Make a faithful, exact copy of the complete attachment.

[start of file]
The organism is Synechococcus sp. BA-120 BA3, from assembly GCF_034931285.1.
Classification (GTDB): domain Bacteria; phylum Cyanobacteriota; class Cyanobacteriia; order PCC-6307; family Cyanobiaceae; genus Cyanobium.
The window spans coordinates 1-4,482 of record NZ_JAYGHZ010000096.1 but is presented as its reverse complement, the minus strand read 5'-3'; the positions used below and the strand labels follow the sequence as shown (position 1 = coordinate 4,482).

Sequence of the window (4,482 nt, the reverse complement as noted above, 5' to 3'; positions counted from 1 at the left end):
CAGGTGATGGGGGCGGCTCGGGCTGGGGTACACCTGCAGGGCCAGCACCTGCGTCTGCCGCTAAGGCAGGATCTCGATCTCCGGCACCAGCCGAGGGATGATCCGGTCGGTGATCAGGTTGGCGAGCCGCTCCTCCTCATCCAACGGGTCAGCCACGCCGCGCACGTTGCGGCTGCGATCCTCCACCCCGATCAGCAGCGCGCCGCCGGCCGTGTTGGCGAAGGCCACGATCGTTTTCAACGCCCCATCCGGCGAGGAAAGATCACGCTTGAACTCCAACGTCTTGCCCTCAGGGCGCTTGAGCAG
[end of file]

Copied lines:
The organism is Synechococcus sp. BA-120 BA3, from assembly GCF_034931285.1.
Classification (GTDB): domain Bacteria; phylum Cyanobacteriota; class Cyanobacteriia; order PCC-6307; family Cyanobiaceae; genus Cyanobium.
The window spans coordinates 1-4,482 of record NZ_JAYGHZ010000096.1 but is presented as its reverse complement, the minus strand read 5'-3'; the positions used below and the strand labels follow the sequence as shown (position 1 = coordinate 4,482).

Sequence of the window (4,482 nt, the reverse complement as noted above, 5' to 3'; positions counted from 1 at the left end):
CAGGTGATGGGGGCGGCTCGGGCTGGGGTACACCTGCAGGGCCAGCACCTGCGTCTGCCGCTAAGGCAGGATCTCGATCTCCGGCACCAGCCGAGGGATGATCCGGTCGGTGATCAGGTTGGCGAGCCGCTCCTCCTCATCCAACGGGTCAGCCACGCCGCGCACGTTGCGGCTGCGATCCTCCACCCCGATCAGCAGCGCGCCGCCGGCCGTGTTGGCGAAGGCCACGATCGTTTTCAACGCCCCATCCGGCGAGGAAAGATCACGCTTGAACTCCAACGTCTTGCCCTCAGGGCGCTTGAGCAG